An elderly woman with a cup sitting outdoors on a terrace on a sunny day in autumn.

Practical preparations

Preparing for a home death is like preparing for a home birth but in reverse. The caring journey may begin sometime before death. Yet some principles are the same. You need to think about the best room to care for someone, and how you might cope as someone becomes less mobile. What view will they have from their bed? You may be loaned a hospital bed, or do you still want to share a bed with your partner? What equipment or bedding do you need, where to get it from and how to make space for it? How to get someone to the toilet and what to do if they can’t. Do you need to learn how to give medicines, even injections?

Local community nurses are a good source of information and advice. There might also be people in your community who have experience in caring and will have some suggestions.

Getting hold of things quickly can be difficult so it’s good to be prepared about what you will need. Ask about the professional health and care support system in your area, which can be done with your local community nurse or carer support groups. There are also Death Doulas who offer support like Birth Doulas.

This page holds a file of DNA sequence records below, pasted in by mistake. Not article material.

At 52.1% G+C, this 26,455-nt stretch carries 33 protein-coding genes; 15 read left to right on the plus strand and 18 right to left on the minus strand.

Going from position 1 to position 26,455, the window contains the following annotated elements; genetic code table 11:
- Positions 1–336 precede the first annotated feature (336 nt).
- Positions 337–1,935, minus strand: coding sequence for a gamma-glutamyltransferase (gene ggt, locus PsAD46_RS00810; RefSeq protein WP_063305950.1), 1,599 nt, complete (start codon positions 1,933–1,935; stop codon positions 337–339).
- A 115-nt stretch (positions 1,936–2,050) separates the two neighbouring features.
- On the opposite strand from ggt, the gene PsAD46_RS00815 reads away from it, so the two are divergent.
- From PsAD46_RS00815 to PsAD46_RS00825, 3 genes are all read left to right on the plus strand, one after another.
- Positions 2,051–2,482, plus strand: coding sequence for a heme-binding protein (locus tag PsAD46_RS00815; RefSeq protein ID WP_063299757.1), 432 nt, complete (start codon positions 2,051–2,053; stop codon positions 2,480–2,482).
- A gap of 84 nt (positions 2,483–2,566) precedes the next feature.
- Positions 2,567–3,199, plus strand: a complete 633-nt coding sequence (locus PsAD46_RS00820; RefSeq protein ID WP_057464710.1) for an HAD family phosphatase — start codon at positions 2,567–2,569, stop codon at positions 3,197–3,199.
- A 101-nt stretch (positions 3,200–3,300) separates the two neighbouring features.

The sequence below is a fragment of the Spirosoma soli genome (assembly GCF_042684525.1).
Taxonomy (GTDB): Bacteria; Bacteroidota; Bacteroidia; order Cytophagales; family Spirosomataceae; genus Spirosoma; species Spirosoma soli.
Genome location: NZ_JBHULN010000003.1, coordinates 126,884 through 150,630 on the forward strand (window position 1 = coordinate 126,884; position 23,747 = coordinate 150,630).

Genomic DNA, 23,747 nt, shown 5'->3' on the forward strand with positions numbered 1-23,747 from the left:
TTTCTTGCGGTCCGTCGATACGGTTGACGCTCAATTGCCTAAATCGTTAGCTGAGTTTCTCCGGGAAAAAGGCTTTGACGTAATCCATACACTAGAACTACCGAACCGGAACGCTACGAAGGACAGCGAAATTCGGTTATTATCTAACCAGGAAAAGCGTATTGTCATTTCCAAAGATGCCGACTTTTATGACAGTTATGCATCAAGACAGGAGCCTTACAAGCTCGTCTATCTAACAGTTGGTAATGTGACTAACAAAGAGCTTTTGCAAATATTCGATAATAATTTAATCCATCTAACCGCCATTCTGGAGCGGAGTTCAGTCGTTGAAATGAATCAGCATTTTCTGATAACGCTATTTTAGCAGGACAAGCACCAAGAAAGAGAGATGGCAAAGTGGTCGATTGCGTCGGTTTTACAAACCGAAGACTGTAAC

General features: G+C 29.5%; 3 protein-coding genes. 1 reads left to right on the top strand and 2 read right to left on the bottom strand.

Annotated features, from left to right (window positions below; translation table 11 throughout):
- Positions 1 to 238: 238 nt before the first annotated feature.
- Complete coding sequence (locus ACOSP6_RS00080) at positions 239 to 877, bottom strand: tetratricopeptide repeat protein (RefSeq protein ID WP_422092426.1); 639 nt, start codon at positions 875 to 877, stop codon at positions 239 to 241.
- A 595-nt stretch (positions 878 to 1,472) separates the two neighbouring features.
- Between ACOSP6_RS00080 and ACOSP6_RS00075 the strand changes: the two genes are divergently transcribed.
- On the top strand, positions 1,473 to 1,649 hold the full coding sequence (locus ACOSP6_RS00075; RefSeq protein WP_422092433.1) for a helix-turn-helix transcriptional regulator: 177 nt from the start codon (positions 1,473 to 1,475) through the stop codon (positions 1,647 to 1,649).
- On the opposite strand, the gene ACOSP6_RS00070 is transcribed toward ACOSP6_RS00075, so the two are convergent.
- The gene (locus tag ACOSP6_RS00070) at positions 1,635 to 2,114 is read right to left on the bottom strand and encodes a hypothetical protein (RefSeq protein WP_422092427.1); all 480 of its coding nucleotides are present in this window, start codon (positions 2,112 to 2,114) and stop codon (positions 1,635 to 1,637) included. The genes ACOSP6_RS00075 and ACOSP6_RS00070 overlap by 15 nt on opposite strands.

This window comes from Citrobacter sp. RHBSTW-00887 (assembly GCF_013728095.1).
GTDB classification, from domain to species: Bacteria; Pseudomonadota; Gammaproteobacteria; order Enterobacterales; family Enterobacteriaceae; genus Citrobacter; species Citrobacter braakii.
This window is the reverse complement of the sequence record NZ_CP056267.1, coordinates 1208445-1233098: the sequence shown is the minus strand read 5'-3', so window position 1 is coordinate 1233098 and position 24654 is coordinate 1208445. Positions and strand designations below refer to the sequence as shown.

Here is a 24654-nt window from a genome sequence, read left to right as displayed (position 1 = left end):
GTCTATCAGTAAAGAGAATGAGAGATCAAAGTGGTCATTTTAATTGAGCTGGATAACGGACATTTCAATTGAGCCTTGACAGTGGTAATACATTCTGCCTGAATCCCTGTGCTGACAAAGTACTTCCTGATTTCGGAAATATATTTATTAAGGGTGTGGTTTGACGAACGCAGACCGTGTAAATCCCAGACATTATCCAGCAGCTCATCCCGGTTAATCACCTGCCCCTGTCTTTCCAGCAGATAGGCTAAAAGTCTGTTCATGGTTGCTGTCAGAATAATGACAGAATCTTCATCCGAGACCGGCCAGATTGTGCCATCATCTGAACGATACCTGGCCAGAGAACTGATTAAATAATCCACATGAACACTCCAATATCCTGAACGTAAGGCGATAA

Building a support network

Caring is a privilege, a joy and hard work. We all often find it hard to accept help but having a network of people who can support you can make all the difference. Looking after someone means that simple things like shopping, washing, cooking, gardening and collecting children from school are all harder to manage. If you don’t have friends who can help, there may be local community groups in your area who might help you find support.

Although the person will become more tired, they may still want to be doing things and enjoying life as much as they can. So, trips out and being with family or friends may give much enjoyment and can create treasured memories.

Resuscitation decision

In the same way that most women would like a ‘natural’ birth’, if asked, most people would like a ‘natural’ dignified death. So, an important conversation you need to have as part of your advance care planning is to talk about Cardio Pulmonary Resuscitation (CPR) with your doctor or care team. CPR is about restarting the heart and breathing.